Daniel Schorr’s Ethical Legacy

It was interesting, though a little jarring, to read and hear the outpouring of admiration for the late CBS and NPR journalist Daniel Schorr, who died last week at the age of 93, even as the same sources were decrying the biases of Fox News. For Daniel Schorr was the herald of ideologically slanted journalism, though he never admitted it and was notable for his self-congratulatory dedication to what he called journalistic ethics. His legacy is what we have now: self-righteous journalists who refuse to separate fact from opinion, and whose definition of “fair and balanced” is “expose the bad guys—that is, those who we think are the bad guys.”

Some of the odes to Schorr’s career themselves defy any reasonable definition of objective reporting. During his 25 years at NPR, Schorr comfortably settled into reliably pro-liberal, pro-Democrat reporting, calling, for example, the Supreme Court’s decision in Bush v. Gore, “a judicial coup” by “the Gang of Five, philosophically led by archconservative Antonin Scalia.”

“Some critics of Schorr and NPR felt his analysis veered into opinion — that he had a profoundly liberal take on the world that became more evident over time,” said NPR in its obituary of Schorr.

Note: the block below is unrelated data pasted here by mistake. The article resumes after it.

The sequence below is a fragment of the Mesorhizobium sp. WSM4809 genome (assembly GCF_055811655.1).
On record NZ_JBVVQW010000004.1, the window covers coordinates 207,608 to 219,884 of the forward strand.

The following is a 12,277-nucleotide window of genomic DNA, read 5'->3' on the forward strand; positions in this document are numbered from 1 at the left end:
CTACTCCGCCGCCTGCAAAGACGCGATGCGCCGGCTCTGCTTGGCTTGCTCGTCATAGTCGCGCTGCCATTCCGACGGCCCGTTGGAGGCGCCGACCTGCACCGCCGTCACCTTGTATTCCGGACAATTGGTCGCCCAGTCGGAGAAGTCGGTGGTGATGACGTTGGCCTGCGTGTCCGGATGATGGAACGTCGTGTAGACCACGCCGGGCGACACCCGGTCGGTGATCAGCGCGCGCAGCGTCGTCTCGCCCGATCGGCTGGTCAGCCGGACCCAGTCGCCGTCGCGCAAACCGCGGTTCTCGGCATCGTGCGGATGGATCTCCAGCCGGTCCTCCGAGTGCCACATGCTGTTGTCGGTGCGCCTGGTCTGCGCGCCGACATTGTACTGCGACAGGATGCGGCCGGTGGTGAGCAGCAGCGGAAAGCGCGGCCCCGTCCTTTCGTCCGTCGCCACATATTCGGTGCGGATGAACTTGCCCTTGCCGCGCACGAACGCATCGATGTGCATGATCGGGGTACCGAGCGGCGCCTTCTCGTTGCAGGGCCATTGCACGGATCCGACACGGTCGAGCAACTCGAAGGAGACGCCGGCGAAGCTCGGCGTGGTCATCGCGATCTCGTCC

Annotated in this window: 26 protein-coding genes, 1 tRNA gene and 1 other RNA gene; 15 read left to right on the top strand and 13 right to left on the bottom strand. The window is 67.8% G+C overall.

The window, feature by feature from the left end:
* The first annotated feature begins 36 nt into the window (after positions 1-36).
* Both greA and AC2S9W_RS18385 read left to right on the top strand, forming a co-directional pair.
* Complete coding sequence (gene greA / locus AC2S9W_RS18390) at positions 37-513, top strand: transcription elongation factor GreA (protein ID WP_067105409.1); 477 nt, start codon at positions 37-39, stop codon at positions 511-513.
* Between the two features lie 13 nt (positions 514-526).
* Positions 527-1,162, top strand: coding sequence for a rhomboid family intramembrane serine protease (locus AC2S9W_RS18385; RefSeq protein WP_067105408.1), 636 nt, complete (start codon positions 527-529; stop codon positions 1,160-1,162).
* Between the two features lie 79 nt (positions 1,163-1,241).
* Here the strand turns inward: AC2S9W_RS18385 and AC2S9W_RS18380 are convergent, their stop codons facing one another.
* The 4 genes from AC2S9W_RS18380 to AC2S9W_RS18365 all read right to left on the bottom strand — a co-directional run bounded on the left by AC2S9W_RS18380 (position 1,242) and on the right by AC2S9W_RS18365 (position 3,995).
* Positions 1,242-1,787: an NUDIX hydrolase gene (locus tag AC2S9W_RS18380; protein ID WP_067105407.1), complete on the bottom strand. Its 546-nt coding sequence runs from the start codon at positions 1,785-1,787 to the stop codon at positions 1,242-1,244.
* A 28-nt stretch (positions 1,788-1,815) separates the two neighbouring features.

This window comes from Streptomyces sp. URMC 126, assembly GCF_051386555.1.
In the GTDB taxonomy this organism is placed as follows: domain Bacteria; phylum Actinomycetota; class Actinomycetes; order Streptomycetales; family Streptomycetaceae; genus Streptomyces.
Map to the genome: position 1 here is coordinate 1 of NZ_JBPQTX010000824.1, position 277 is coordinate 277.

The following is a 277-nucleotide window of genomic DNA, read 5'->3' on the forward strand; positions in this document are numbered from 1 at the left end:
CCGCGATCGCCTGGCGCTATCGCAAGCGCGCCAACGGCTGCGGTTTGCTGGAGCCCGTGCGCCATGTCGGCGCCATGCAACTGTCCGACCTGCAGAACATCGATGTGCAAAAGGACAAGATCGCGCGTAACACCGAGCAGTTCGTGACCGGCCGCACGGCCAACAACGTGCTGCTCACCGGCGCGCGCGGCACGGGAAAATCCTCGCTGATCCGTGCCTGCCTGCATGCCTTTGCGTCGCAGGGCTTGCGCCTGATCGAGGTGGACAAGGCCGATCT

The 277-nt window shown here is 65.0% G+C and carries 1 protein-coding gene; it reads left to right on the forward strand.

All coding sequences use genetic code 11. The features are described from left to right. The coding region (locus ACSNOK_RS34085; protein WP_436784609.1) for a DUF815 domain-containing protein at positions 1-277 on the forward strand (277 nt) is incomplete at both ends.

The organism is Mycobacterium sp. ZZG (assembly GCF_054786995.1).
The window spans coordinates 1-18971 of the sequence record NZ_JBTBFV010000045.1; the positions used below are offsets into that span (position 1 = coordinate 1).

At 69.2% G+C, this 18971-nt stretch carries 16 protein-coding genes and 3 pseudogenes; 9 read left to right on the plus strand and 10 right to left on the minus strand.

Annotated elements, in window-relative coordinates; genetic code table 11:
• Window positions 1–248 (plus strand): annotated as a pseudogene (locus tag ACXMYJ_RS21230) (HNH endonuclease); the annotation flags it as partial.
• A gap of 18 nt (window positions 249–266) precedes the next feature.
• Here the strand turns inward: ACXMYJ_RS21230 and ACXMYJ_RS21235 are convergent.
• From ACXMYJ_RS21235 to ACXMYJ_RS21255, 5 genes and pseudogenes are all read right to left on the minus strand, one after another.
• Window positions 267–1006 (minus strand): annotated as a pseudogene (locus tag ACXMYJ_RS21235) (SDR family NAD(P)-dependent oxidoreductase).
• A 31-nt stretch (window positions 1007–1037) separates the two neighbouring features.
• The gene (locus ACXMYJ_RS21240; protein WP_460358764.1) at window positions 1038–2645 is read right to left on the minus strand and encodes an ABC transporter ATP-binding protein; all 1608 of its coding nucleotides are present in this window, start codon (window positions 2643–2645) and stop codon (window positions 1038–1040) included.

Gee…How could they think such a thing?

Schorr’s regard for his own ethics was so high that he had them declared untouchable in his contract with Ted Turner after he had been fired by CBS. Ironically, the episode that led to his firing had more than a few ethical problems, from Schorr’s giving an illegally leaked confidential House committee report to The Village Voice, to his cowardice in allowing colleague Leslie Stahl to bear the brunt of suspicion for what Schorr had done.

Several tributes to Schorr talked about how he had “the right enemies.” They were referring to Schorr’s famous presence on President Richard Nixon’s “enemies list.” Schorr got away with biased reporting on Nixon—stories delivered with a sneer,  and words carefully chosen to slant the audience’s view of the facts—because most journalist also detested Tricky Dick. President Obama also has an enemies list, but he and his administration are open about it, attacking Limbaugh and Hannity, Fox News and Glenn Beck in speeches and public statements, something even Nixon understood was beneath a President. Of course, none of these “enemies” claim to be objective reporters, and none are lionized for being “enemies” of an Adminsitration, as Schorr was, either.

He picked the “right” enemies, it is true, at least in the eyes of his colleagues. But a journalist isn’t supposed to pick enemies. A journalist is supposed to let the public decide who are the good guys and the bad guys by presenting the facts without distortion. Daniel Schorr, like today’s hyper-partisan journalists, really thought objectivity wasn’t inconsistent with picking sides, because, after all, he knew the truth of what was best for the country, and was just reporting it.

I do think he believed this with all his heart. We cannot fault Schorr for his integrity.